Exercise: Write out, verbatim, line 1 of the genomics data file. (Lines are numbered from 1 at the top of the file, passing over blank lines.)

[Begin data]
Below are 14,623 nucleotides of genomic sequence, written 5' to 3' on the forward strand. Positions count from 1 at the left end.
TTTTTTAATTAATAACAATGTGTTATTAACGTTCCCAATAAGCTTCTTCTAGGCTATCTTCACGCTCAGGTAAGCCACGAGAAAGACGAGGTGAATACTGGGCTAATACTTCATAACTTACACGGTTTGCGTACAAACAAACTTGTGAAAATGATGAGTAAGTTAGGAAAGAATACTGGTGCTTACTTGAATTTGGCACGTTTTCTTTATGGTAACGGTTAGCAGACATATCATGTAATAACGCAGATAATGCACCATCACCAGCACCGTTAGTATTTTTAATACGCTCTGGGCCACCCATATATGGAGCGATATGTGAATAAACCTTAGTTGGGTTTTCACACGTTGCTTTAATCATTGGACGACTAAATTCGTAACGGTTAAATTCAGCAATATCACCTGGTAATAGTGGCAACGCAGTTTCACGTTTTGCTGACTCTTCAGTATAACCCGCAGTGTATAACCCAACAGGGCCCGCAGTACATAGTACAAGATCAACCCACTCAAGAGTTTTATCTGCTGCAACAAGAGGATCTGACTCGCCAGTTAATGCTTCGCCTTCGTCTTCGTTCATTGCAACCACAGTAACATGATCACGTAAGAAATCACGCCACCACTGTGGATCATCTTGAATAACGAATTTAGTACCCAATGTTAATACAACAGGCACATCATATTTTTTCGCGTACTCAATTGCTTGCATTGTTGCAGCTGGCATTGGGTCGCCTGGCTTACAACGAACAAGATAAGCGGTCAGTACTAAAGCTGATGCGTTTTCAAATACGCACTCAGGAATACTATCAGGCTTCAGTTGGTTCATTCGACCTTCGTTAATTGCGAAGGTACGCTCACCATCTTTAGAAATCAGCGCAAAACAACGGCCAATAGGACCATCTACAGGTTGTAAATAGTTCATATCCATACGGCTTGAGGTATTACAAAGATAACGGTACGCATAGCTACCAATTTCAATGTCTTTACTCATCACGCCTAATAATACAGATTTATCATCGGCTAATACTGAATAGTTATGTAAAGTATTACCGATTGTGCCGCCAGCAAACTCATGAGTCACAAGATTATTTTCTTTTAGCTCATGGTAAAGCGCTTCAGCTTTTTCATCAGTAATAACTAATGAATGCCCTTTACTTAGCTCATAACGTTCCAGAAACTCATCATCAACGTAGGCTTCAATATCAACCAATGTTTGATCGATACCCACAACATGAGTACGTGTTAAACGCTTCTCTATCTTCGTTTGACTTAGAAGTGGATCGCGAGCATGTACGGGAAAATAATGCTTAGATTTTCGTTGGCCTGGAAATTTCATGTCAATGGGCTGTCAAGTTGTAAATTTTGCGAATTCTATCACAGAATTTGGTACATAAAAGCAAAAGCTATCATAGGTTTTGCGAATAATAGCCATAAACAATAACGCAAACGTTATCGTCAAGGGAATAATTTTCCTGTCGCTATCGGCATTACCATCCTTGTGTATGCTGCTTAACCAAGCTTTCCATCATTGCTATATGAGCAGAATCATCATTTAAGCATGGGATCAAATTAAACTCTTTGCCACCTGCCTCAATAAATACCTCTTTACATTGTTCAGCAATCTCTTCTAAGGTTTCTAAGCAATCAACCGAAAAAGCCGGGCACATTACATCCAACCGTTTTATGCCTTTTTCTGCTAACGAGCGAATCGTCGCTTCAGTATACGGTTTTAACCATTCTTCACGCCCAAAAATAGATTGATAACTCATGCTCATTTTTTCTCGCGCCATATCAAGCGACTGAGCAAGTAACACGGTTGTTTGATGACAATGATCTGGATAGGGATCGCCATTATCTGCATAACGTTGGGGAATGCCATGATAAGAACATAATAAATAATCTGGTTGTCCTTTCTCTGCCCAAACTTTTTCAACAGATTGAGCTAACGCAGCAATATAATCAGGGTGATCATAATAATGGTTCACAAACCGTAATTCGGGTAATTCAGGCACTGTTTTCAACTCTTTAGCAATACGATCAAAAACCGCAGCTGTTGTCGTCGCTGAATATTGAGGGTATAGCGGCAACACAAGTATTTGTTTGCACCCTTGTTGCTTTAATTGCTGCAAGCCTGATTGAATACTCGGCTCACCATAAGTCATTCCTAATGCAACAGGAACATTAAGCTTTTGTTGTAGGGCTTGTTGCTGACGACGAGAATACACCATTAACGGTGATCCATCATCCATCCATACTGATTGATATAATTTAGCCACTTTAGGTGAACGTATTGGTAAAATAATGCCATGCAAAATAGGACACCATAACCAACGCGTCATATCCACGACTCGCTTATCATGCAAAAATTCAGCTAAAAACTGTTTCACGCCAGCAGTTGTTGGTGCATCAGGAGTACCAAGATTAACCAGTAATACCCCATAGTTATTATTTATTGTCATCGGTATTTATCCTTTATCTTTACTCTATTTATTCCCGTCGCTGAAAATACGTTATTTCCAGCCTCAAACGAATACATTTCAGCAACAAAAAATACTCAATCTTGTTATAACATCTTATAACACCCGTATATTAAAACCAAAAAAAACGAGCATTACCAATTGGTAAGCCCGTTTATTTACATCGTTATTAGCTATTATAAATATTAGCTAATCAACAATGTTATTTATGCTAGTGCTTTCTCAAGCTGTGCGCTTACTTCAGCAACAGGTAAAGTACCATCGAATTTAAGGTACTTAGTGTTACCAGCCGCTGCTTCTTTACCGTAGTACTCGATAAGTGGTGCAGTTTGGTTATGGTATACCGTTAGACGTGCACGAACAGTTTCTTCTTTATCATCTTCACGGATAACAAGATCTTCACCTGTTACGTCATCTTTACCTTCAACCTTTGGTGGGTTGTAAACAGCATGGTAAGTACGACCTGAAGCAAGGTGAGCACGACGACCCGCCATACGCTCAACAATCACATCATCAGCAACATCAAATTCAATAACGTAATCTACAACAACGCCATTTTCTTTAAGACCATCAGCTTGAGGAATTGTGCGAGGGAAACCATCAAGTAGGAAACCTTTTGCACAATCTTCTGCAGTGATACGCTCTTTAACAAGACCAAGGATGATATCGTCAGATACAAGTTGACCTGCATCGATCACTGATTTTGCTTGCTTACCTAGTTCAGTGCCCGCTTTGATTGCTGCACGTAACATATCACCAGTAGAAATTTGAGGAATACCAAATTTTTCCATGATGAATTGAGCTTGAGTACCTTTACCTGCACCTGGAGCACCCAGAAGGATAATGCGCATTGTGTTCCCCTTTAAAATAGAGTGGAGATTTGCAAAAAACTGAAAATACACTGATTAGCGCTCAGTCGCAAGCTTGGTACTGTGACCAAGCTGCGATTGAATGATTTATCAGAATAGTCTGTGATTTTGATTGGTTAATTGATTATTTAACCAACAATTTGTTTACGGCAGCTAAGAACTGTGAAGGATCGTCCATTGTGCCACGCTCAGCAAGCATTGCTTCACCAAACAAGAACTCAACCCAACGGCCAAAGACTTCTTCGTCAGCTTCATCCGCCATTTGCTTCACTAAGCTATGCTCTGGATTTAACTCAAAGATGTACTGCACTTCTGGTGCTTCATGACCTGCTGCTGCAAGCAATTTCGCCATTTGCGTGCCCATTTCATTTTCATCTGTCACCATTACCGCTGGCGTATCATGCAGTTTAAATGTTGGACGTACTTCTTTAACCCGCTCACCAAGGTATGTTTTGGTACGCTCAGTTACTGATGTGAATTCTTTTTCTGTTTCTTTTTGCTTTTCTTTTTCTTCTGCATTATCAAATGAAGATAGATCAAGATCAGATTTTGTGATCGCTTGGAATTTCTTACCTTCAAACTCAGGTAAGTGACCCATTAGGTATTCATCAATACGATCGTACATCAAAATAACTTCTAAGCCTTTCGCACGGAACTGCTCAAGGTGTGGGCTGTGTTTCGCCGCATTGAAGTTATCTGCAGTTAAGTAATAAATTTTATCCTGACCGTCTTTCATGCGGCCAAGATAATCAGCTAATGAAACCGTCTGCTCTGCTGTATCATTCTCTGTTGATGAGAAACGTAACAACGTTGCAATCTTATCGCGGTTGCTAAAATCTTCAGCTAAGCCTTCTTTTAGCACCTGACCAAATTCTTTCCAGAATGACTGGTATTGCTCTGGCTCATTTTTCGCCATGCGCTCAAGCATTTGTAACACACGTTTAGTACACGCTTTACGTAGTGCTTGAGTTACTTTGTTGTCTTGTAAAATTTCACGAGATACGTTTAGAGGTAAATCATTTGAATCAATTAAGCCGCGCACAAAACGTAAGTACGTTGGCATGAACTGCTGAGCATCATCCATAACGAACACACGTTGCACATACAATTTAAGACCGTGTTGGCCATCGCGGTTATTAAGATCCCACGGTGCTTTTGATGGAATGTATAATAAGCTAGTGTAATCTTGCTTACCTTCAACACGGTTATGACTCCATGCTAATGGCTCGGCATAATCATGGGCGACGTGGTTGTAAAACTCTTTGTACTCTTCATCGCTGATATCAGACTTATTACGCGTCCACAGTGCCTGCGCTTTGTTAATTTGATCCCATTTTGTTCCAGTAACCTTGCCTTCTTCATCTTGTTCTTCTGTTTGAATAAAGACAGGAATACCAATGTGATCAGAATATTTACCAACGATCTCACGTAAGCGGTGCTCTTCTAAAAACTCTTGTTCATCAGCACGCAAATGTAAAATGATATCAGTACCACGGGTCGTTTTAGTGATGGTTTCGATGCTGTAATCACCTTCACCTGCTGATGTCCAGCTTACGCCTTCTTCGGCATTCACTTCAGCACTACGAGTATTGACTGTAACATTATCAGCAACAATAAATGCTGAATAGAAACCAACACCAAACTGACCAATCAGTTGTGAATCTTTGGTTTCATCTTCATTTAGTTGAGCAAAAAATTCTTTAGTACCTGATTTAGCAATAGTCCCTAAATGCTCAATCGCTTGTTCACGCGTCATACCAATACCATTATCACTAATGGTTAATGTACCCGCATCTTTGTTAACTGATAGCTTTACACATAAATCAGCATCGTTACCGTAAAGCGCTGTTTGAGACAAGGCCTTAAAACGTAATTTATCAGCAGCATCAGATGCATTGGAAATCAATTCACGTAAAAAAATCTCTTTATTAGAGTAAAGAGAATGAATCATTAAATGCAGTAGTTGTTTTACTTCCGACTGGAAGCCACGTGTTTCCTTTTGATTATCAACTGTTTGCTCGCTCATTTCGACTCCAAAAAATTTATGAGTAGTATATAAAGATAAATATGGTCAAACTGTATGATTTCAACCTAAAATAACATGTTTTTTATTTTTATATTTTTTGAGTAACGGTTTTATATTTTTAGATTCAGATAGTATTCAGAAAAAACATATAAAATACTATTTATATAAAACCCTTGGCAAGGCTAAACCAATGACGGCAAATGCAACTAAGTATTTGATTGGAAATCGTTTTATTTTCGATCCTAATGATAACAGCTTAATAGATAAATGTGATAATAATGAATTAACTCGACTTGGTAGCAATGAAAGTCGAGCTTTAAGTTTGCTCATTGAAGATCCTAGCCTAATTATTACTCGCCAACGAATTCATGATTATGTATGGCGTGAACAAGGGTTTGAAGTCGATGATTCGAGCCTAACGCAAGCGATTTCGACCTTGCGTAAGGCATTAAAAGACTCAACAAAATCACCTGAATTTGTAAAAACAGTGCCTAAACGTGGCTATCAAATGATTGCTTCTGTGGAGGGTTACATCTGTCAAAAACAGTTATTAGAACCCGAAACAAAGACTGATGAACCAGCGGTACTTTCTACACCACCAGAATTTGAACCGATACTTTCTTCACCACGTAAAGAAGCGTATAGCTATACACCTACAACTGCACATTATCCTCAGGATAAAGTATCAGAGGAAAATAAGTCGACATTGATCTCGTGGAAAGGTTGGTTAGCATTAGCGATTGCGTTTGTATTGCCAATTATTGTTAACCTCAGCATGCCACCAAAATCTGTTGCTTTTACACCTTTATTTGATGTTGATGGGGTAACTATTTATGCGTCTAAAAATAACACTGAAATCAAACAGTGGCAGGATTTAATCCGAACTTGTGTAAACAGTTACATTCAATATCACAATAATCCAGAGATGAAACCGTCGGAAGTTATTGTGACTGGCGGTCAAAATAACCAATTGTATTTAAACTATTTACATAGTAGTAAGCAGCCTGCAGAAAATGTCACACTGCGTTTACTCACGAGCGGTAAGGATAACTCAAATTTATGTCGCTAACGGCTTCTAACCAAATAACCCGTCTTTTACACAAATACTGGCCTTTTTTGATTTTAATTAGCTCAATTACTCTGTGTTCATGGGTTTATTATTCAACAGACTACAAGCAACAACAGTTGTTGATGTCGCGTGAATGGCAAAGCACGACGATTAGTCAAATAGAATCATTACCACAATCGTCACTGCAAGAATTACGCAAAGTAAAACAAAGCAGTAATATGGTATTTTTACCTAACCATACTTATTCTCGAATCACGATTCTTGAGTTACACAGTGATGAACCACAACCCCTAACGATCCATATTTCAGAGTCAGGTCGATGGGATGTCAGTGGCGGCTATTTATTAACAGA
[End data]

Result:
Below are 14,623 nucleotides of genomic sequence, written 5' to 3' on the forward strand. Positions count from 1 at the left end.